Pete Holmes: You can’t go wrong with Cream. Even on such an iconic and very popular song like “Sunshine of Your Love,” the heavy blues power of that band is so compelling. “Sunshine” is a tune that’s in every guitarist’s trick bag. One night at rehearsal, we decided it to air it out and do it our way, and liked what we heard. I like to think that the tune connects us to some of Blackwülf’s classic heavy-rock roots. We have a video shot by Scott Hester is out now.  At this point, no other cover songs are really planned, but anything can happen, right?

CBS SF: Is Geoff just sitting on on those songs live, or are you working him into more of your set?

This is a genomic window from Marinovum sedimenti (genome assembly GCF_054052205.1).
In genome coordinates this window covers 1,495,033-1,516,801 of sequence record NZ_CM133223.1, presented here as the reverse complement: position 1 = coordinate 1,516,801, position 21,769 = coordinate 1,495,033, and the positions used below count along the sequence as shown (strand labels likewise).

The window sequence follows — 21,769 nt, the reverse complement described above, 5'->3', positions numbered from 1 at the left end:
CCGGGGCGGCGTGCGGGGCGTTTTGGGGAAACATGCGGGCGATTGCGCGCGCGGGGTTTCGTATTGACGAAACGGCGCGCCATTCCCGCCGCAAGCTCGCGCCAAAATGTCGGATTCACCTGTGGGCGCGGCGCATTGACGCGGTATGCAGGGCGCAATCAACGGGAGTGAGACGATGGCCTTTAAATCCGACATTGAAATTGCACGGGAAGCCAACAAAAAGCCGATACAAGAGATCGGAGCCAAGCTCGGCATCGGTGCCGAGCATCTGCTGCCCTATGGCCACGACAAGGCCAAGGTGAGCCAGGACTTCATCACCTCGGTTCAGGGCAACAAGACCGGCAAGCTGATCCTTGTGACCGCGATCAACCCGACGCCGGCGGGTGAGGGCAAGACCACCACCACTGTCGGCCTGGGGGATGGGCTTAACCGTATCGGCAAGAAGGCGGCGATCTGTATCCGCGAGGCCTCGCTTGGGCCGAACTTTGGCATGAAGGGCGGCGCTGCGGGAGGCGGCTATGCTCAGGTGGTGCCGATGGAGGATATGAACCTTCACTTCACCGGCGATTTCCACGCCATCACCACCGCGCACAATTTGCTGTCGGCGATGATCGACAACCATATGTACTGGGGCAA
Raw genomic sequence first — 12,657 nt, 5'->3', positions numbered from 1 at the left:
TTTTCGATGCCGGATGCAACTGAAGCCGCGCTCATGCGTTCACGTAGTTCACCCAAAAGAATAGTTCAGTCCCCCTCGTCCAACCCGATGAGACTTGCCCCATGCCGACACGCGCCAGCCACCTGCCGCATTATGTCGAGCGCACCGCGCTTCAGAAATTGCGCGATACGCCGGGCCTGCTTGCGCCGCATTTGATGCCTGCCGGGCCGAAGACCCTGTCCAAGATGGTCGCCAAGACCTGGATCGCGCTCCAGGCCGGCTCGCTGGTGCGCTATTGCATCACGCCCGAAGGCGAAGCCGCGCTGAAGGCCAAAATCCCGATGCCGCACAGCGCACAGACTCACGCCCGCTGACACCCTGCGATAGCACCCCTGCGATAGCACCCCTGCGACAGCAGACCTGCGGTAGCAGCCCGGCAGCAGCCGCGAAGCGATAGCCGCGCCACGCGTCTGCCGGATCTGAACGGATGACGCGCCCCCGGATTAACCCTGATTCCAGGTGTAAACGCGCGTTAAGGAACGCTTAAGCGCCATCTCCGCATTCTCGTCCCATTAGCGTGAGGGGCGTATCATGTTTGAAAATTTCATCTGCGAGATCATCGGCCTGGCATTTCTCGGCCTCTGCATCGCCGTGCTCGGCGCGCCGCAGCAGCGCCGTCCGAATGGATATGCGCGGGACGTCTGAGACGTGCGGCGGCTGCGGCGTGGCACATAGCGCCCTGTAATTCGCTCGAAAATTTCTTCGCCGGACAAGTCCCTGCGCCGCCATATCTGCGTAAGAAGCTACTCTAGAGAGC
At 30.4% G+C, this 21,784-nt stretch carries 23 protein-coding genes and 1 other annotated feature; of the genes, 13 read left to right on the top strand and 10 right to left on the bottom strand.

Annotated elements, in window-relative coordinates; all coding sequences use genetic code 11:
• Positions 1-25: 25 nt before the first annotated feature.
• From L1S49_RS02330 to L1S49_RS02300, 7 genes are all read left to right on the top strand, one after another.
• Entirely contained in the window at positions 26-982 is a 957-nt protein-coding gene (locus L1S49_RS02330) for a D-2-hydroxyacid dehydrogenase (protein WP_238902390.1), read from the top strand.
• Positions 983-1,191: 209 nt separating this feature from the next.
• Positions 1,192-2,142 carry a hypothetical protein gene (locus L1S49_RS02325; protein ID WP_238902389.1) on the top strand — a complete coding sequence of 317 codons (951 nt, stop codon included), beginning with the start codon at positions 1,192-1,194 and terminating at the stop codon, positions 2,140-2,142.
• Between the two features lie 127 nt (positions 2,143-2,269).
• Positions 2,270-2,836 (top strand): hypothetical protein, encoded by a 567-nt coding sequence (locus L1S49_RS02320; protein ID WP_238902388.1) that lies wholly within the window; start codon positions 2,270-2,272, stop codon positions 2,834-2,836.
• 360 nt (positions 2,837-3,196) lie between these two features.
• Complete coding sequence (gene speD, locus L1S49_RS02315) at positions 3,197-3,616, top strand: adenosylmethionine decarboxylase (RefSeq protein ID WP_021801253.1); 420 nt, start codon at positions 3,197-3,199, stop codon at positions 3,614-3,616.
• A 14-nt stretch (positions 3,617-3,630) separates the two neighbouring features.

Pete Holmes: Geof is just sitting in on the three songs that he recorded with us. We like the “special guest” aspect of his involvement that way.

CBS SF: This is your third album recorded at Trakworx with Justin Weis. Is he producing or just engineering? What about the experience keeps you coming back?

Pete Holmes: Justin Weis is amazing. His insights from tracking to mastering are first rate, and his rock and metal instincts are spot on. While much of the album features Justin’s creative input, Blackwülf ultimately produced the record. All final decisions and vision are always on the band. Justin engineered and mastered all of the sessions, and provided huge input and expertise, and helped us to manifest what we had in our evil minds. Collectively, we made this thing happen.

CBS SF: I know you’ve played some U.S. festivals, but is Desertfest in London going to be your first international festival? Have you toured the U.K. and Europe before?